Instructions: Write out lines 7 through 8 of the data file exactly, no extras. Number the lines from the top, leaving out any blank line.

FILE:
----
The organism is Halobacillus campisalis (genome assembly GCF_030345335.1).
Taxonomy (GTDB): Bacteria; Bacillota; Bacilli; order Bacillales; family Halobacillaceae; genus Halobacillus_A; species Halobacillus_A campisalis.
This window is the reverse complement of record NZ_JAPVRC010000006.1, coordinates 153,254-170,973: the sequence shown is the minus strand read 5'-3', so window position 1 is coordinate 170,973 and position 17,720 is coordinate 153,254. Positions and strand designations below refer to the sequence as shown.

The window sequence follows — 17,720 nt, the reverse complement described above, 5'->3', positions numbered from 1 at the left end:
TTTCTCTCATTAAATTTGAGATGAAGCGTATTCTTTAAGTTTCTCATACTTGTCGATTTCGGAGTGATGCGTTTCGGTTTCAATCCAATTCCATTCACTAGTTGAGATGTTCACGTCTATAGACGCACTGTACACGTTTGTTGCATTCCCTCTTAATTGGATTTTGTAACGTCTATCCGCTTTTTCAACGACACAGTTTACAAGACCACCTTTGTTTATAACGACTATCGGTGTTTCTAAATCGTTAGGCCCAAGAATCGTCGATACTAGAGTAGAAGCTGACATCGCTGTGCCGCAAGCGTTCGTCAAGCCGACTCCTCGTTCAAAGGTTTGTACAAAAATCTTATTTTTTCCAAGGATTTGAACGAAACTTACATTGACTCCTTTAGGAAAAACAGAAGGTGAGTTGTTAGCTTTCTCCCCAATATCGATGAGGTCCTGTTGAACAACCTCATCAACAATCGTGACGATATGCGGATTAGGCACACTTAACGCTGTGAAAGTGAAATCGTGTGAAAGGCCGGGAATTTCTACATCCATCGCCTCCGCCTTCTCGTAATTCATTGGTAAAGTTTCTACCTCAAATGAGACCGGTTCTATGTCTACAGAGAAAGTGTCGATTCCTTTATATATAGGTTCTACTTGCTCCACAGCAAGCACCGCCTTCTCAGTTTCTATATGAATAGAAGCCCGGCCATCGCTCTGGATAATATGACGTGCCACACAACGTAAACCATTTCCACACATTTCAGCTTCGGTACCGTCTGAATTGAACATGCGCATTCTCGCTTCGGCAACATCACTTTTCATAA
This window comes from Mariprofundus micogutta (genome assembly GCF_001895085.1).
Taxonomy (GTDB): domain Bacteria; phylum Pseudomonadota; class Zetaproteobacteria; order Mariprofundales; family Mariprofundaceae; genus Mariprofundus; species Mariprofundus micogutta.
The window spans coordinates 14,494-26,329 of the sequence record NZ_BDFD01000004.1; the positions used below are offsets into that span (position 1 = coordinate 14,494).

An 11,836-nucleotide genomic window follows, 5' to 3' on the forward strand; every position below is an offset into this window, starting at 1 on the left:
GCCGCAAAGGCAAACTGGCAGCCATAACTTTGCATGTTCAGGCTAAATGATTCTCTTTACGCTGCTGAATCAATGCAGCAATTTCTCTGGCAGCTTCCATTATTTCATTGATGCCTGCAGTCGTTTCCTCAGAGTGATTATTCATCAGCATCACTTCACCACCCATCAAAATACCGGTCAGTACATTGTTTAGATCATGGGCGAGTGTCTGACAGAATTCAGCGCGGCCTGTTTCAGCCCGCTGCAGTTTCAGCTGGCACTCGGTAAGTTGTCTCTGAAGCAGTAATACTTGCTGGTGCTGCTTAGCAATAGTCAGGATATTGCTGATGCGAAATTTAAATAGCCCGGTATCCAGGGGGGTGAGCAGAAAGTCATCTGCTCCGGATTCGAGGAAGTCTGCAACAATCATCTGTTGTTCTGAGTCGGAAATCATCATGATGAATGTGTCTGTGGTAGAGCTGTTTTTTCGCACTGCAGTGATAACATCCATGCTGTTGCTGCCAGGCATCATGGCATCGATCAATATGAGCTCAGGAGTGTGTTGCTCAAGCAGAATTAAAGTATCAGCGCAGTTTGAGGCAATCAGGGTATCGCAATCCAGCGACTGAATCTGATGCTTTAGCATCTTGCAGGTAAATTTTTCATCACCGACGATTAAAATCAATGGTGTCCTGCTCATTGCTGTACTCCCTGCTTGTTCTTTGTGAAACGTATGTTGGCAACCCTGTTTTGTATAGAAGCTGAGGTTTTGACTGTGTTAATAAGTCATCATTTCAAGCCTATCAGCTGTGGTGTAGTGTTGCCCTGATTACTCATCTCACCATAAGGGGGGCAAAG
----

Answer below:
Taxonomy (GTDB): domain Bacteria; phylum Pseudomonadota; class Zetaproteobacteria; order Mariprofundales; family Mariprofundaceae; genus Mariprofundus; species Mariprofundus micogutta.
The window spans coordinates 14,494-26,329 of the sequence record NZ_BDFD01000004.1; the positions used below are offsets into that span (position 1 = coordinate 14,494).